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The juridification of many areas of society in the late 19th century is a fitting and popular paradigm to examine the development of specific regimes, designed to encompass transactions in the industrial society (Vec 2011). International law is no exception to this general narrative. Several analyses either start in the era of the “Gentle Civilizer of Nations” (Koskenniemi 2001) or deny the “Classical law of nations” (Lesaffer 2011) its validity through a positivist lens (Halpérin 2014). Nevertheless, continuity with the old droit des gens and resistance to codification surface when analyzing primary sources in the archives of European chanceries. In the international arena, states are self-legislating legal subjects (Combacau&Sur 2016). This primary liberalism of international law (Jouannet 2011) is the bedrock of normativity. The Statute of the Permanent Court of International Justice places explicit state consent at the top of the normative order, followed by custom. The more activist role of doctrine is only subsidiary “what states actually do” (Crawford 2014). Neutrality is often defined as the voluntary abstention from an armed conflict between third parties (Abbenhuis 2014/Wani 2015). The transformation of the concept with the use of “permanent” neutrality in the cases of, the Swiss Confederation, Cracow, Moresnet (1815), Belgium (1839) or the Grand-Duchy of Luxembourg (1867), is often used as an example of the juridification of interstate relations in general. A specific member of international society is singled out and rendered immune to aggression, as a counterpart of an obligation to abstain from assistance to belligerents and to remain impartial. Some scholars argued that permanent neutrality preceded a general abandoning of the use of force, the pacigérat (Descamps 1902). I argue that this approach overlooks the conceptual prehistory of neutrality in early modern doctrine (Schnakenbourg 2013/Leerberg 2015), and, at the same time, was not integrated in diplomatic discourse either. The papers of Louis Arendt (1843-1924), Director of Political Affairs at the Belgian Ministry of Foreign Affairs (State Archives, Brussels), as well as the series “Neutralité-Indépendance-Défense Nationale” (Ministry of Foreign Affairs, Brussels) demonstrate how the life of international law was fed with doctrine, both “ancient” and “modern”. Practitioners read codifications (such as those of The 1897 and 1907 Hague Conferences) as an exception to a general rule, or, more precisely, as an addition to an essentially horizontal normative system. The guarantors’ willingness to intervene on behalf of Belgium depended on discretionary, political factors. Accessorily, the published critical reports of the British agent in Brussels, All Souls (Ox.) fellow Arthur Hardinge, argue for that the acquisition of Congo (1908-1909) violated Belgium’s neutrality obligations in the first place. Permanent neutrality was not eternal: the Peace of Paris abolished this sui generis creation of 19th century international law, and turned to the creation of international institutions as new arena’s of horizontal dialogue and confrontation between international law’s primary subjects (Oppenheim 1919). I argue that the main reason for the failure of permanent neutrality as a stepping-stone for a code of international law lies in its conceptual architecture, or the impossibility to reconcile its voluntary, discretionary nature and the nature of its obligations.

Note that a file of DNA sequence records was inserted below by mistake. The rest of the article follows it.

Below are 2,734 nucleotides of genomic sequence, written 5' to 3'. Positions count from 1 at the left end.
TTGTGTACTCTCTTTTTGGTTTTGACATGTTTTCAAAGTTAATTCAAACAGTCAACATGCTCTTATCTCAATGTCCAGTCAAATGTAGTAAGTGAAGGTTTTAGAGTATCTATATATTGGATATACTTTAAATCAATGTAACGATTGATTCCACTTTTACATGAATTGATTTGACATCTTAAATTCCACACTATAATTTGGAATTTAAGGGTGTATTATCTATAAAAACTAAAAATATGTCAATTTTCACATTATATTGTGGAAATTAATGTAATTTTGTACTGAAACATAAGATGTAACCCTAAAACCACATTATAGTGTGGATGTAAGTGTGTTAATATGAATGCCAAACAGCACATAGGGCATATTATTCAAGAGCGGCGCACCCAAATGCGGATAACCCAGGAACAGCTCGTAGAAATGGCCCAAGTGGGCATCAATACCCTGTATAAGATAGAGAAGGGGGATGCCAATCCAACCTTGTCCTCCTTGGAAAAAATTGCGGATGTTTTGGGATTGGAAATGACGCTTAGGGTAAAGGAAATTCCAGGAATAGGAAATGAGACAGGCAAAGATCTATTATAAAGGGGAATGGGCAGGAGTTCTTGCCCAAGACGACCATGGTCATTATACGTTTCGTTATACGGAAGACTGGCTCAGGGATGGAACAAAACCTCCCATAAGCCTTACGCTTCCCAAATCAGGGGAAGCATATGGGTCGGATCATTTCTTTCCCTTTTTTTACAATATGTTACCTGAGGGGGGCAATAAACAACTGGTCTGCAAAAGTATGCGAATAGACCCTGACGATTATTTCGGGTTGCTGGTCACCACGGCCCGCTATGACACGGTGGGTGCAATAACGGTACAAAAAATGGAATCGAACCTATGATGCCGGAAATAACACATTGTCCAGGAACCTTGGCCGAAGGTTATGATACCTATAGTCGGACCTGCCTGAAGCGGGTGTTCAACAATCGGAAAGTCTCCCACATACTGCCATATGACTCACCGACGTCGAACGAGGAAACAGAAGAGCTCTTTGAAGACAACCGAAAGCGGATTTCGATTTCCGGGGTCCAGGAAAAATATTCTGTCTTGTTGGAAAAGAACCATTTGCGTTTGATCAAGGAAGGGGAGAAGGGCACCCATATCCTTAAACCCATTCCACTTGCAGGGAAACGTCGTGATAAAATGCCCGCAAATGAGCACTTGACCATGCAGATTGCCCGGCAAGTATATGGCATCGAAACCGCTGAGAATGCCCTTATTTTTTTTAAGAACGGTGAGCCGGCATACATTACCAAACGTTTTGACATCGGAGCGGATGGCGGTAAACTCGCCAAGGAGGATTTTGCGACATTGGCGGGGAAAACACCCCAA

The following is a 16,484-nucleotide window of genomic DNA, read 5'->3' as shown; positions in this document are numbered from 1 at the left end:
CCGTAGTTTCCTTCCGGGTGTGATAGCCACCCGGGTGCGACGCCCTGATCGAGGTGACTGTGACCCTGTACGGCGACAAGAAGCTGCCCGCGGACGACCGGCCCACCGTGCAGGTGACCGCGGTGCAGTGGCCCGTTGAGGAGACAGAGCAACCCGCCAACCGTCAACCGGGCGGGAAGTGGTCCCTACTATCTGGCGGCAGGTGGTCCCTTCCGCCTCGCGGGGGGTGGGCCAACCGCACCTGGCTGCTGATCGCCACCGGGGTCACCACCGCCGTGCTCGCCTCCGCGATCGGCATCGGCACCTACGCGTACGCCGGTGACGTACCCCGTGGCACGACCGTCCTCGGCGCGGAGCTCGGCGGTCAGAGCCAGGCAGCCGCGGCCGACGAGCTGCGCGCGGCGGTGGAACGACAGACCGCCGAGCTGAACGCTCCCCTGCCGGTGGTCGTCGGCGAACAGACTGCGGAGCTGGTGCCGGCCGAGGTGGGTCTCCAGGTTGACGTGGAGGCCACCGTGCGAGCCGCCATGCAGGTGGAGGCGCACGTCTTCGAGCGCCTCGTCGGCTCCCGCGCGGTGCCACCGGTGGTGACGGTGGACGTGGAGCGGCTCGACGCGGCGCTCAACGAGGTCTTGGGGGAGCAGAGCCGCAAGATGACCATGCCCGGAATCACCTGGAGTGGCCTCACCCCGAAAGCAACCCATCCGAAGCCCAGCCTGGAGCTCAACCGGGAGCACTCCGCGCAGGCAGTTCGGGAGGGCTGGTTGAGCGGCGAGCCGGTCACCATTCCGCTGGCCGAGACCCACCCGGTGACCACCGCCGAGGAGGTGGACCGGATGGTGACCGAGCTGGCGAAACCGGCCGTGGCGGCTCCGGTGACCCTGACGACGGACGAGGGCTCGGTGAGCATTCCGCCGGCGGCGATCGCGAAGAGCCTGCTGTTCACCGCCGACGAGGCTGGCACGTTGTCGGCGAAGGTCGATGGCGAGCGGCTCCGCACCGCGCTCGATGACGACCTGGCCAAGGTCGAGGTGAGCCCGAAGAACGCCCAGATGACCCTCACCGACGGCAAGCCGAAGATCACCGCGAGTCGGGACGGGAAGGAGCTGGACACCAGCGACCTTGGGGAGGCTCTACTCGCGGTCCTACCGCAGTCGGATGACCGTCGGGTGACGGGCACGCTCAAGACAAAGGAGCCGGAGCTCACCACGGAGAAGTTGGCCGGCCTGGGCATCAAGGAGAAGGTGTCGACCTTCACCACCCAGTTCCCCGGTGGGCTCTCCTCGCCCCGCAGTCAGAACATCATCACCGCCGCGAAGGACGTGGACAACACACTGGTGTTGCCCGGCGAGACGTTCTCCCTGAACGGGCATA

|Status||Unpublished - 29 jun 2018|
|Evenement||5th ESCLH Biennial Conference: Law Across Codes and Laws Decoded - Paris, École normale supérieure, Paris, France|
Duur: 28 jun 2018 → 30 jun 2018
|Conference||5th ESCLH Biennial Conference: Law Across Codes and Laws Decoded|
|Verkorte titel||5th ESCLH Biennial Conference|
|Periode||28/06/18 → 30/06/18|
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- 1 Talk or presentation at a conference